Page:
I came about a teaching career in a round about way. As a math major at a small liberal arts college in Southern Maryland, I earned money by tutoring local middle and high school students. I realized that I really enjoyed this experience and decided to pursue a teaching degree at the graduate level.
While taking classes towards a graduate degree for secondary math instruction, I fell into a job at a non-public special education facility. I worked under a conditional certificate with some very wonderful special educators. I ended up becoming THE math teacher for the entire high school program (the Harbour School is a k – 12 facility). This meant that I taught all of the students ALL of their high school math.
I believe that I wouldn’t be the educator that I am today without this experience.
At the Harbour School I worked with students with all sorts of ABILITIES. This school was their SAFE HARBOUR. The students came to the school because it was found that their home school couldn’t meet their educational needs.
Teaching math at this school was an exercise in flexibility. I had to really listen to the students to understand their understanding. I do believe that math was a mystery for most. I’ve always used this analogy for teaching math…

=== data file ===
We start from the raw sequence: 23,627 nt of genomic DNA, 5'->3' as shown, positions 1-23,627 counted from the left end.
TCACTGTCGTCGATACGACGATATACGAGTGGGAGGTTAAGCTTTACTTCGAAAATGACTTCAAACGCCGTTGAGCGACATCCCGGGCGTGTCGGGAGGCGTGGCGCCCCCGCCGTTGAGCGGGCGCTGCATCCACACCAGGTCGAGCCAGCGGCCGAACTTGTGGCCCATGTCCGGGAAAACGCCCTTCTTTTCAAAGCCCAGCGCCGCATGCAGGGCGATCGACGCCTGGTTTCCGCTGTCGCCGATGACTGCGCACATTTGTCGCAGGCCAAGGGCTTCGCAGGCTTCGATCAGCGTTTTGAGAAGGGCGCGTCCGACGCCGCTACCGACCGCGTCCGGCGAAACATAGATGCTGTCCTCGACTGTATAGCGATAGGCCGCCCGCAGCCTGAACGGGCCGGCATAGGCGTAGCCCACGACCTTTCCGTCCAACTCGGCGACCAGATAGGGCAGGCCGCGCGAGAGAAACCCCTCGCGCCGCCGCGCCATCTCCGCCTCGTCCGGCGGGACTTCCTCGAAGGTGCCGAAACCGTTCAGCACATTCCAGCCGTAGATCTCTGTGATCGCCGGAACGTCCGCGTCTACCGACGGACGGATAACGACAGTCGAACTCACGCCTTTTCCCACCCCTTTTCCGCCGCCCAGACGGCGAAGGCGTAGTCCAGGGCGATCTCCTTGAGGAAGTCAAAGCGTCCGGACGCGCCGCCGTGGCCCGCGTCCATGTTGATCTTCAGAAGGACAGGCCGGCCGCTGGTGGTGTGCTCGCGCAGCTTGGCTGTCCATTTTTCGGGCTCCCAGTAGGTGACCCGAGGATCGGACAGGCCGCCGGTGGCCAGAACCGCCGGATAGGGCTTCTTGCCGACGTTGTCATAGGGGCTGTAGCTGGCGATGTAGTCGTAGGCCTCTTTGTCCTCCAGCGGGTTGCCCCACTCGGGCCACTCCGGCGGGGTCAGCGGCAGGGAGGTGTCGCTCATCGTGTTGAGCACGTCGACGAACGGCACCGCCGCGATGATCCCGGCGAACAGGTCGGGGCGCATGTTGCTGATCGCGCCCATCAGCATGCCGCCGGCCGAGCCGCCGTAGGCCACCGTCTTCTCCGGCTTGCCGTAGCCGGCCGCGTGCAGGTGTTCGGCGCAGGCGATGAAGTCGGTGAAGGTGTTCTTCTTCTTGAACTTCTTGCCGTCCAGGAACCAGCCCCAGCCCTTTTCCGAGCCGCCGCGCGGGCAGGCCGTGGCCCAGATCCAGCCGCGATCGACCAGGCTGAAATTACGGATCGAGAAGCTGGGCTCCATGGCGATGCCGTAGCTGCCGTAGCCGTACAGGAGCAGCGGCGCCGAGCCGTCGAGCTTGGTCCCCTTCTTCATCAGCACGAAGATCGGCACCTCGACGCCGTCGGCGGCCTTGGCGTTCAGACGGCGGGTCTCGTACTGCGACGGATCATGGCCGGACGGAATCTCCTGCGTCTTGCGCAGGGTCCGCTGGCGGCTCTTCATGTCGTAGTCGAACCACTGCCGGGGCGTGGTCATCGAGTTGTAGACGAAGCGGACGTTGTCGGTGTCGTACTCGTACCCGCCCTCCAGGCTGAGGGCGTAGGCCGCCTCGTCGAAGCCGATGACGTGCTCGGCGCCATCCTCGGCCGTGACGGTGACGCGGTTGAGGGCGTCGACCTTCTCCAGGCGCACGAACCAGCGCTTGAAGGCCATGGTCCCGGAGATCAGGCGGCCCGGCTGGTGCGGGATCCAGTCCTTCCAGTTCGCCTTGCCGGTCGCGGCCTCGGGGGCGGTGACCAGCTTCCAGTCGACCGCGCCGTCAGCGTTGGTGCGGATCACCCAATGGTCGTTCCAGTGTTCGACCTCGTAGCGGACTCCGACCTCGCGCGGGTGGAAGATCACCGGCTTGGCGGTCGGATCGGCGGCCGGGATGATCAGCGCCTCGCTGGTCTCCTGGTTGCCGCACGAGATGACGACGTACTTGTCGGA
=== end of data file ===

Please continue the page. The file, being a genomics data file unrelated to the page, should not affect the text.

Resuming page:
If I couldn’t get through the front door, I found a way in through the window, the garage, or around the back of the house.
By having to ask the right questions and make the right connections, this experience helped me to understand the math I was teaching at a deeper level.
At the Harbour School I also learned:
If you are wondering about how to meet the needs of the students in your classroom with learning challenges–my advice is to listen to them. ...Then figure out how to get into the house…
My favorite talk about listening from @maxmathforum…